Erdogan: Dutch are 'Nazi remnants' for banning foreign minister

Dutch premier urges Turkish foreign minister to stay away

Council of Europe: Turkey's Constitutional Changes a 'Dangerous Step Backwards'

Turkish Foreign Minister Mevlut Cavusoglu said he would visit the Dutch city of Rotterdam on Saturday despite an official ban on him addressing a Turkish rally backing the granting of new powers to President Tayyip Erdogan.

"You can stop our foreign minister's plane all you want, let's see how your diplomatic planes will come to Turkey from now on", Mr Erdoğan.

Initially, Cavusoglu was to speak at a rally organized by Ankara to promote the referendum on amending the Turkish constitution among Turks living in the Netherlands.

Mr Cavusoglu had threatened economic sanctions against the Netherlands if his landing rights were rescinded, after he had been forced to address Turkish citizens in Hamburg from an embassy balcony after local Germany authorities cancelled rallies there citing public safety.

The Netherlands, however, canceled the flight clearance for Çavuşoğlu's aircraft on Saturday shortly after he warned that Turkey would impose "harsh sanctions" on Holland if it were to take such a step. The incident followed rally bans in several other European countries.

"They do not know politics or global diplomacy", said Erdogan and added, "these Nazi remnants, they are fascists" with the crowds booing.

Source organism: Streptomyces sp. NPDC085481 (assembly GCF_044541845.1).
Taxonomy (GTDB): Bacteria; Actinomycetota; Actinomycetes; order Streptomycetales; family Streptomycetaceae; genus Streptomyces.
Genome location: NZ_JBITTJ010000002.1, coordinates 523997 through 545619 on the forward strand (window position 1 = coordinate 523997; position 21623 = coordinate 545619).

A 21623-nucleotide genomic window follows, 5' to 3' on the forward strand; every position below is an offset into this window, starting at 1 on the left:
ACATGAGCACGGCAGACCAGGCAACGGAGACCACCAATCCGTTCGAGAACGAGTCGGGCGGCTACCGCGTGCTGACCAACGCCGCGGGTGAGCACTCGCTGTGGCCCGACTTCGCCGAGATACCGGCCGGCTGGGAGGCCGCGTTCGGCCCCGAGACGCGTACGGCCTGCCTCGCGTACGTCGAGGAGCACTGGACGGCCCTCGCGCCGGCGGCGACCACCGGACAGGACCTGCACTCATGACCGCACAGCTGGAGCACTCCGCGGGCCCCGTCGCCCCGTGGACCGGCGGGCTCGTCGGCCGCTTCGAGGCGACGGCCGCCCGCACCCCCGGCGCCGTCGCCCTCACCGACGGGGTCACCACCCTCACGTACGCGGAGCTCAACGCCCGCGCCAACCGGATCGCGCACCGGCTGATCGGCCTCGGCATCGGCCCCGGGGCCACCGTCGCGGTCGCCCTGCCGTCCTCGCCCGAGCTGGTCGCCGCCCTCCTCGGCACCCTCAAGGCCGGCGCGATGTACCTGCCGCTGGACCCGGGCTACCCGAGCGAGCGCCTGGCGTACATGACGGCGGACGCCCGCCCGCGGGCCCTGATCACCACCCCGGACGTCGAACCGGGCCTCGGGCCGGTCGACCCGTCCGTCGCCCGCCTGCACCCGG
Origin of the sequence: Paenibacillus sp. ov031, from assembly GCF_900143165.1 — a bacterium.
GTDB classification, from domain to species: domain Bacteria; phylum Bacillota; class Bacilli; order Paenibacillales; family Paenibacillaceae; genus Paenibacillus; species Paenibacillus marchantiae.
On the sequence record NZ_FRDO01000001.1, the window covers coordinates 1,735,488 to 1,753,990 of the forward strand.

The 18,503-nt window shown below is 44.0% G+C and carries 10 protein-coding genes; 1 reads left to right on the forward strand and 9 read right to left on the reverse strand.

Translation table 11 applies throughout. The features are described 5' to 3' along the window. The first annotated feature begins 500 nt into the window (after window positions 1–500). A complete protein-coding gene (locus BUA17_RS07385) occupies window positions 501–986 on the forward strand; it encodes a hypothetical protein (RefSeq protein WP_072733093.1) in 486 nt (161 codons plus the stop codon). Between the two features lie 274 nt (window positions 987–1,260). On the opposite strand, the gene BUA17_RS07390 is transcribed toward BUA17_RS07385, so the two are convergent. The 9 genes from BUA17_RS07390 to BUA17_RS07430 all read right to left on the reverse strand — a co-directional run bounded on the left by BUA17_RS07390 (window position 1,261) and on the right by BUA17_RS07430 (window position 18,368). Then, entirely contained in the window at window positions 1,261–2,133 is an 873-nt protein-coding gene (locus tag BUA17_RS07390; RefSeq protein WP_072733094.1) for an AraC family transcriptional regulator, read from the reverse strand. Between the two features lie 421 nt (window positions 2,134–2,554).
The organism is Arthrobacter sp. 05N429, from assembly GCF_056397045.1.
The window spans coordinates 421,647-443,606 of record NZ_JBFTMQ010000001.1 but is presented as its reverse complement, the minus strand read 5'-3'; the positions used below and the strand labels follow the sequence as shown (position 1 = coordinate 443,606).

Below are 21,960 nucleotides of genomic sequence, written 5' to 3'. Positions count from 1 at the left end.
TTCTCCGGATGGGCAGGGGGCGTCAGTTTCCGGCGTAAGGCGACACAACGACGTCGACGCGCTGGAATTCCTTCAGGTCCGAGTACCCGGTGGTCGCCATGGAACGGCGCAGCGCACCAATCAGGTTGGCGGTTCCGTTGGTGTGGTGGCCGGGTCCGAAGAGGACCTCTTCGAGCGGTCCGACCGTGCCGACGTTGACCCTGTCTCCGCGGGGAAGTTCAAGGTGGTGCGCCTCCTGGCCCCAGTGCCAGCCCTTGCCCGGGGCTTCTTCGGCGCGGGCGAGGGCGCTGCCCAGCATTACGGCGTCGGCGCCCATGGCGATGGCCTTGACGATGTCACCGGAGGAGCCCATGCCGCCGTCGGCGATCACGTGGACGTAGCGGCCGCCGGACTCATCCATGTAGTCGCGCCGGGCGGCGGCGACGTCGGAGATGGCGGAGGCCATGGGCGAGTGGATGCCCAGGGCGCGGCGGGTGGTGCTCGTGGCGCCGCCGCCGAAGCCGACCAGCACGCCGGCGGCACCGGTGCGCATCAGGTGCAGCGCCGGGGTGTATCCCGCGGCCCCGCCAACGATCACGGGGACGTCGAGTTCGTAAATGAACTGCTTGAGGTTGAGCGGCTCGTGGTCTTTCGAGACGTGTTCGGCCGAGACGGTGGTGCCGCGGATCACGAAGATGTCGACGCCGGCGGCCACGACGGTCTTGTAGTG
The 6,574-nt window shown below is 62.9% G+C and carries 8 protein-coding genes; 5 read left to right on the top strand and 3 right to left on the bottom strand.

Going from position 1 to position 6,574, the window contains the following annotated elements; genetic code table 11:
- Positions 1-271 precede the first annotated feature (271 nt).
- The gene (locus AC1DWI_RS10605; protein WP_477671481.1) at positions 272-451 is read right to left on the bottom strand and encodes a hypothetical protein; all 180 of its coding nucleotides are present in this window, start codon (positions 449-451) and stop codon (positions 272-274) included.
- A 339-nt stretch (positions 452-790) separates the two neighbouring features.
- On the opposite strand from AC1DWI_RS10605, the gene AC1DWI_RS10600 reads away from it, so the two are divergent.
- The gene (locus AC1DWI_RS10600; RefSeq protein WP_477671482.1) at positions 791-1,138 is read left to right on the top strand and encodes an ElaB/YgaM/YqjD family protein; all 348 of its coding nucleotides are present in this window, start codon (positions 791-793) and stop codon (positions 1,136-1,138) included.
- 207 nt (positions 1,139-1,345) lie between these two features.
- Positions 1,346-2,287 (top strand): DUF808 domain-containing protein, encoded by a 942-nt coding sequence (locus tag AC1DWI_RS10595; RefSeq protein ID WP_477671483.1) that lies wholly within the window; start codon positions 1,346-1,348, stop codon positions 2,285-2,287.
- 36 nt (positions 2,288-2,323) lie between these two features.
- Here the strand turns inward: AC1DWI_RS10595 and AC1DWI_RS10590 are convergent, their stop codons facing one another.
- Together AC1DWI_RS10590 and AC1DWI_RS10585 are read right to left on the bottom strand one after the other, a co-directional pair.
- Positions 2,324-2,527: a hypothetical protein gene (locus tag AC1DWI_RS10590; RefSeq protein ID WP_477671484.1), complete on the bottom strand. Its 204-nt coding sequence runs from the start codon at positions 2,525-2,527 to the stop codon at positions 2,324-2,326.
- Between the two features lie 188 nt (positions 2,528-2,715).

Mevlut Cavusoglu was hoping to attend a Rotterdam rally in support of a Turkish referendum which would give Erdogan new powers. "That makes the search for a reasonable solution impossible", he said.

The Turkish Family Minister Fatma Sahin announced she will arrive to the rally by auto and the Turkish Foreign Minister has declared that "Holland's actions will have repercussions".

"Great! Thanks to heavy PVV- pressure a few days before the Dutch elections our government did NOT allow the Turkish minister to land here", Wilders wrote.

A spokesman for the President lambasted the bans, claiming they revealed a "tragicomedy" on attitudes towards the Turkish government and interference in the referendum.

Earlier this week, the cancellations in Germany led Turkish President Recep Tayyip Erdogan to accuse Berlin of "Nazi practices".

Relations between Ankara and the European Union have deteriorated significantly in the previous year amid the arrest of thousands of people in purges and security crackdowns after an attempted coup in July.

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